The boundaries between the research and investment banking arms of securities firms can get blurry when a client is in play.
Take Morgan Stanley & Co. for example. The Wall Street firm is an adviser to Canadian Pacific Railway , which New York activist Bill Ackman has just declared war on in the form of a proxy battle to shake up its management.
Morgan Stanley bankers Mark Eichorn, a managing director, and Nelson Walsh have been helpful advisers to Canadian Pacific in recent years. Which is why careful market watchers paid close attention when the firm's transportation analysts, led by William Greene, published two bullish reports about the likelihood of Mr. Ackman succeeding with his plan to put Hunter Harrison in the conductor seat at CP.
The strongest of the two reports was published Jan. 4 in the form of a "research tactical idea" for investors. The idea was that CP's soaring stock would elevate even further in the next 60 days because of the analysts' estimate that CP's stock could "trade as high as $100" because of the "80%+ or highly likely probability" that Mr. Harrison would be hired or the board would be challenged at a proxy vote.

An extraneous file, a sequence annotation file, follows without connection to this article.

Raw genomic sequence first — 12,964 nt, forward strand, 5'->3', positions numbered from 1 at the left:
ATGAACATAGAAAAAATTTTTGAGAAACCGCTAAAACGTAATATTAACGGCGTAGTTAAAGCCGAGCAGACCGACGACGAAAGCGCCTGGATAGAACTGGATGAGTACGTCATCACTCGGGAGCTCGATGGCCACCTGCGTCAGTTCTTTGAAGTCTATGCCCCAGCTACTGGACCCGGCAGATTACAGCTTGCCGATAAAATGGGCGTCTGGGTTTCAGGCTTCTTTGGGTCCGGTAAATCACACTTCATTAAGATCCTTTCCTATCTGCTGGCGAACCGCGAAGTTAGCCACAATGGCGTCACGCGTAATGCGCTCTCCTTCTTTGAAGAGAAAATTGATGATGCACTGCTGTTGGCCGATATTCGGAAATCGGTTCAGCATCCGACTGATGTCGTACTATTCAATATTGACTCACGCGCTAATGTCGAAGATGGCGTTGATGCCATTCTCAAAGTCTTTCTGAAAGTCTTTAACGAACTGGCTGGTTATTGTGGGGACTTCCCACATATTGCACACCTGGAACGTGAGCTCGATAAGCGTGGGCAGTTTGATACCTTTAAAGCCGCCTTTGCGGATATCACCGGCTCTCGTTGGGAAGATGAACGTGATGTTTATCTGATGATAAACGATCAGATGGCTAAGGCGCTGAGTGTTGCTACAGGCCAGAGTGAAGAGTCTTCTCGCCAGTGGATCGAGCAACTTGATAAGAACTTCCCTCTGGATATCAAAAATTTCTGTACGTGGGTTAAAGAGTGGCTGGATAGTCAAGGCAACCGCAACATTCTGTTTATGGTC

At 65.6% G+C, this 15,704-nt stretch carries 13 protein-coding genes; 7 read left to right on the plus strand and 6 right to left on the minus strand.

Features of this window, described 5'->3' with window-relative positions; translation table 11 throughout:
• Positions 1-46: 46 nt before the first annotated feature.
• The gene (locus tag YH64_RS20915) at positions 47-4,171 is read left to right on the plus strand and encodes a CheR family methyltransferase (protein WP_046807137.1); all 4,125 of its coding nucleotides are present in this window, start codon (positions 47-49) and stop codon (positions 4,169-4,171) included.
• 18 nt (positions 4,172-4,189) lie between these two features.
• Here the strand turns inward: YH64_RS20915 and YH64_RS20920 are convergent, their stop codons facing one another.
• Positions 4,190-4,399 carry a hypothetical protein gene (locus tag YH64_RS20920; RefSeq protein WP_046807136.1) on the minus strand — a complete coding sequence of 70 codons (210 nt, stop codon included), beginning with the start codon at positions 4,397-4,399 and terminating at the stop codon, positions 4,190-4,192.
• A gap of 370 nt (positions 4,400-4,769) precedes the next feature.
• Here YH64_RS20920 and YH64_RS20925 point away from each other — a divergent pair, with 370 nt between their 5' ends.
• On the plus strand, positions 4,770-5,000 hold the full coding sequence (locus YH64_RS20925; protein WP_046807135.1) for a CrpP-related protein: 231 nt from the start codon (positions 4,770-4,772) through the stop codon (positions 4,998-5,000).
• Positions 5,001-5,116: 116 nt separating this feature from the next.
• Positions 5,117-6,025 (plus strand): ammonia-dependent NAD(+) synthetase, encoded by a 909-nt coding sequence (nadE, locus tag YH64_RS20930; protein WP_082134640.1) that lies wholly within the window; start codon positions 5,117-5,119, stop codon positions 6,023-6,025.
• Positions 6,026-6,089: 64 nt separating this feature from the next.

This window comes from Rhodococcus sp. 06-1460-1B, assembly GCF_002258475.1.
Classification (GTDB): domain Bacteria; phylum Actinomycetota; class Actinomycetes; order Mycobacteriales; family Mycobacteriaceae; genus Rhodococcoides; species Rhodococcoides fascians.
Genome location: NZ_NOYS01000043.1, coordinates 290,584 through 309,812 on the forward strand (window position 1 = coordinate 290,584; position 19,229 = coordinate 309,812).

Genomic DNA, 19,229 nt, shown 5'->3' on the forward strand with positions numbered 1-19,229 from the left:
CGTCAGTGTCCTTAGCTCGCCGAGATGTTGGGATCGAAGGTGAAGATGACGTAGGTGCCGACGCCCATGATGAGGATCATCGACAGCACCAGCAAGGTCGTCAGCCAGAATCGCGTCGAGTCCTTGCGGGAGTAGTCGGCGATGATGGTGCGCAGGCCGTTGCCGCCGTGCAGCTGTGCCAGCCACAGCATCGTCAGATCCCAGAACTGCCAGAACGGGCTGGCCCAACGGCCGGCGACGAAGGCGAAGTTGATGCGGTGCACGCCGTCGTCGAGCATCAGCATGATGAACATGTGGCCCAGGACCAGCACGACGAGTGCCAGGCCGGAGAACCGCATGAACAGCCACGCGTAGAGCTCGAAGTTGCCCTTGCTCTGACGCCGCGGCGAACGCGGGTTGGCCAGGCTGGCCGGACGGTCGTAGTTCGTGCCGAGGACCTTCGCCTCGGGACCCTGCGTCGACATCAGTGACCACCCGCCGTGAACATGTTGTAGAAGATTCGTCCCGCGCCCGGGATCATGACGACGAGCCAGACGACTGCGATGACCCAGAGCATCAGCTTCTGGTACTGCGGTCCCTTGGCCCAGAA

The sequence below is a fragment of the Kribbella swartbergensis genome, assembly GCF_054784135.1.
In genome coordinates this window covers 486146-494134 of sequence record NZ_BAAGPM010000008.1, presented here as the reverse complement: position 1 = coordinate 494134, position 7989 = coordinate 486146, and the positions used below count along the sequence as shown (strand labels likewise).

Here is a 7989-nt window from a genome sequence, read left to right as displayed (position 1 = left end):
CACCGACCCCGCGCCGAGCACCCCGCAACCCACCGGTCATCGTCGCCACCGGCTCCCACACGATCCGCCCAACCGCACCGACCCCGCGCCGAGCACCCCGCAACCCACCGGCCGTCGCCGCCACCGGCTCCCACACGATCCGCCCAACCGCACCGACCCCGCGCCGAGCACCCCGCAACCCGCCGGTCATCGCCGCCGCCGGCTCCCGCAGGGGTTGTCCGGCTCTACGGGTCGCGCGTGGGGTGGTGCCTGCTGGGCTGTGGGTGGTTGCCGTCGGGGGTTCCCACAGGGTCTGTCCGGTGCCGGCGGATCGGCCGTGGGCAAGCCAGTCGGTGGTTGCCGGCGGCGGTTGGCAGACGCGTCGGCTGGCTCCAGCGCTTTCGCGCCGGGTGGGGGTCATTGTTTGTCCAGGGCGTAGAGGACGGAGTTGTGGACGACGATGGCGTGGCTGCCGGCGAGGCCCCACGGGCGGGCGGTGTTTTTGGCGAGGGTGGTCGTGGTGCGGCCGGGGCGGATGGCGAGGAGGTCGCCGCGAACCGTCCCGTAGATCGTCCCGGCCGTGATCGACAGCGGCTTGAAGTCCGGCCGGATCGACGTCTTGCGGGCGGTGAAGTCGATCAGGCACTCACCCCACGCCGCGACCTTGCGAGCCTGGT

The bullish reports so intrigued Mr. Ackman that he brandished one in a letter to CP's chairman John Cleghorn in an e-mail that can be read here. (
Five days later, Morgan Stanley beat a tactical retreat from the estimate with a very unusual alert. "Effective immediately, the Tactical Idea published on Canadian Pacific Railways Ltd. . . has been discontinued and should no longer be relied upon."
A spokeswoman for Morgan Stanley was not able to offer an immediate comment on the withdrawal. (Later on Thursday, the spokeswoman said Morgan Stanley issued a research restriction on Canadian Pacific because of the events of July 9, when Mr. Ackman announced a proxy contest against the company.)
If Wall Street practices are any indication, the retraction may be explained by the fact that Morgan Stanley was not formally retained by CP until after Jan. 9, which is when Mr. Ackman announced that he was launching a proxy contest. It is common practice in the investment industry to suspend analysts' coverage of clients that have retained the firm for banking or other services. It is rare, however, to see existing reports kicked into the abyss.
Most other analysts are neutral on the outcome of Mr. Ackman's bid to replace a minority of the company's directors. The majority of analyst reports published in the past week are bullish that if Mr. Harrison wins sufficient votes, his leadership at CP would trigger a further run in the railway's stock price.